The Psychology of Gambling

Gambling is the wagering of something of value (money, for example) on a random event with the intent to win something else of value. It is often associated with risk and prize, but instances of strategy are discounted. There are many different forms of gambling, such as lottery tickets, scratch-offs, casino games and poker. People gamble for many reasons, from alleviating stress to socialising with friends. It can also trigger feelings of euphoria linked to the brain’s reward system. Some people are able to control their gambling, while others struggle to stop.

There is a strong link between mental health problems and gambling. People who have anxiety or depression are more likely to gamble, as are those with suicidal thoughts or impulses. These people need specialist support. In some cases, this may involve cognitive behavioural therapy, where a counsellor helps them to change their thinking around betting. In other cases, they might find it helpful to talk to a family member or someone who is not involved in their gambling.

The psychology of gambling is a complex topic, with much research focusing on individual behaviour, addiction and ‘rational’ action. However, a growing corpus of research is beginning to examine the wider socio-cultural contexts that shape and influence gambling behaviour.

Currently, there is no pharmacological treatment for pathological gambling disorder, but there are a number of treatments that can help with some of the symptoms, such as anxiety and depression. Psychotherapy can be useful in treating these issues as well, and there is also a range of self-help programmes available. Some of these programmes are based on peer support groups, such as Gamblers Anonymous, which is a 12-step recovery programme modelled on Alcoholics Anonymous.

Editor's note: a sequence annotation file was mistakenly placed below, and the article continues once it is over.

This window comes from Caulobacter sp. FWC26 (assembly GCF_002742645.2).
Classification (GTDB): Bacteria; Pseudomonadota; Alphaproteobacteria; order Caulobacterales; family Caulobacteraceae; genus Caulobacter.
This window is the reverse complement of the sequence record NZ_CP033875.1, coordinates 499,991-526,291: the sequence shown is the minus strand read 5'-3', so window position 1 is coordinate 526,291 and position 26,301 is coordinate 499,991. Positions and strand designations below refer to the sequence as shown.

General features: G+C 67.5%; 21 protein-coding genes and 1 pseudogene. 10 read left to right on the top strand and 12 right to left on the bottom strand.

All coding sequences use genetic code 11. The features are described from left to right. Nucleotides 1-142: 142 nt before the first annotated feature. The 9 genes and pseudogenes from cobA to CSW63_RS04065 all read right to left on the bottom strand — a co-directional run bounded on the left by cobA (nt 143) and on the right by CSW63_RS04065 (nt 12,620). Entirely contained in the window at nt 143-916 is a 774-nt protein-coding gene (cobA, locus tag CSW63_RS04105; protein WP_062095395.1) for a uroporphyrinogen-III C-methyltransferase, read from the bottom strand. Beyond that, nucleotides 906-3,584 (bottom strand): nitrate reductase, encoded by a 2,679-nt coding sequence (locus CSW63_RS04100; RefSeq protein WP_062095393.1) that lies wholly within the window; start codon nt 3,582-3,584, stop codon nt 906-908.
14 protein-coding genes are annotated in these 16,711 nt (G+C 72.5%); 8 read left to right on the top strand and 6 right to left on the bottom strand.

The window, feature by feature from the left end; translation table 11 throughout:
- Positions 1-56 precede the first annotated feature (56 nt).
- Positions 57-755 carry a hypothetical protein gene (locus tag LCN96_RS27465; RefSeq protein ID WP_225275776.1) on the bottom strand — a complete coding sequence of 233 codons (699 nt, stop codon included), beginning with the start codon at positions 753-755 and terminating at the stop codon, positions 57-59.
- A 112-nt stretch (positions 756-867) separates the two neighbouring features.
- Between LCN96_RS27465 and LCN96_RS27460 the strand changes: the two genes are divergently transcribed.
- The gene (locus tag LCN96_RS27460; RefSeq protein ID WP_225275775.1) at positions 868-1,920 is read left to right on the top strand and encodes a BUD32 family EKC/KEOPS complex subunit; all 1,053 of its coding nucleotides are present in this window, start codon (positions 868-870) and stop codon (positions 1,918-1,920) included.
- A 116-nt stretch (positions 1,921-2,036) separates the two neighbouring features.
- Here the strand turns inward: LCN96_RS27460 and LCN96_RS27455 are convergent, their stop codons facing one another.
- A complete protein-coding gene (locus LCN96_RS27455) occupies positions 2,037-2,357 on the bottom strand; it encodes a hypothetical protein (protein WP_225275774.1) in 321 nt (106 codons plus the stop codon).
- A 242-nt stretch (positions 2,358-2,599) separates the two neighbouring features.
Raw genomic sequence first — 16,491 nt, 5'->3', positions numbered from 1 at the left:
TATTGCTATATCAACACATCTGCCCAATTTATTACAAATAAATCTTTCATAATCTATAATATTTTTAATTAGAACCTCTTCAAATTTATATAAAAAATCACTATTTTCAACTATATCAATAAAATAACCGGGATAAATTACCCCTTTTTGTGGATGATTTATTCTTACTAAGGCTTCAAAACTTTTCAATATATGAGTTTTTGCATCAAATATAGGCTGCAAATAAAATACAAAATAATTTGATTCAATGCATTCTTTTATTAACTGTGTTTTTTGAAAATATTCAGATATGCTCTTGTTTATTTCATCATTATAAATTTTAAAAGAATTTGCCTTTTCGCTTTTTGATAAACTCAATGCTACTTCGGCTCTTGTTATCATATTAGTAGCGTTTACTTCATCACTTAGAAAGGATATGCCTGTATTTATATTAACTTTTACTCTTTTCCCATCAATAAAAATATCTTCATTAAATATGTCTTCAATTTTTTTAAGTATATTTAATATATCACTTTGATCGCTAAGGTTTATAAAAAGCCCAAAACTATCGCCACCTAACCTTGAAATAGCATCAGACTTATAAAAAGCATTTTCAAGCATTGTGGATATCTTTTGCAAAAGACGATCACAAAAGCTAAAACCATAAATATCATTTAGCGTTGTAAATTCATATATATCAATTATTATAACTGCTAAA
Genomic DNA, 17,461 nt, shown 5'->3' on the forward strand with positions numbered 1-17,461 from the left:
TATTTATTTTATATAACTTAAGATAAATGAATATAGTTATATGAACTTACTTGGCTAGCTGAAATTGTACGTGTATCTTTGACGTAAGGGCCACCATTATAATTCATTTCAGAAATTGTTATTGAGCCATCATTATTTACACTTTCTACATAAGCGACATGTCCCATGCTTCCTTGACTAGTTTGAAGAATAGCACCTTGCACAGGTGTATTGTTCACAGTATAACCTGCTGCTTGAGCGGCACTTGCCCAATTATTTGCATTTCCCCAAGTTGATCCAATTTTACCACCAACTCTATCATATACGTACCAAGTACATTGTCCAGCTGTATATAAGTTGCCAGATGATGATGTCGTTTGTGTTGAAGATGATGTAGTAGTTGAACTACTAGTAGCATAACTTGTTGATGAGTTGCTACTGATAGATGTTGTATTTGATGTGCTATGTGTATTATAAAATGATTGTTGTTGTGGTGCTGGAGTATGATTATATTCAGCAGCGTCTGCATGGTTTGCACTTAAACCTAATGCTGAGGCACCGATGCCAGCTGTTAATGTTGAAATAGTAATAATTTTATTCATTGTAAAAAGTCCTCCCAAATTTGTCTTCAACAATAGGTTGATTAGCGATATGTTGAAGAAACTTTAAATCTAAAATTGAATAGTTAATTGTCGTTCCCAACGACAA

People with a gambling problem can find it hard to admit that their gambling is out of control, and they might hide their behaviour or lie about how much they spend. They might also try to convince themselves that their problem is not a real one or that they can overcome it by winning big.

Managing your gambling involves making the right decisions and reducing the risk factors that make you vulnerable to problem gambling. Some of these are financial – avoid carrying debt, credit cards or large sums of money with you, and try to keep your bank accounts in the black. Other risks can include spending time with people who encourage you to gamble, using gambling venues as social spaces and being tempted by offers of free drinks or snacks. You can reduce your exposure to these risk factors by talking openly about your gambling with someone you trust, staying away from gambling venues and not gambling if you are feeling down or upset. If you are concerned about your mental health, seek advice from a doctor or call 999 or A&E if you have thoughts of suicide. Speak to your GP about referrals for psychological counselling and support services. There are also a number of charities that offer support, assistance and counselling for people with gambling problems.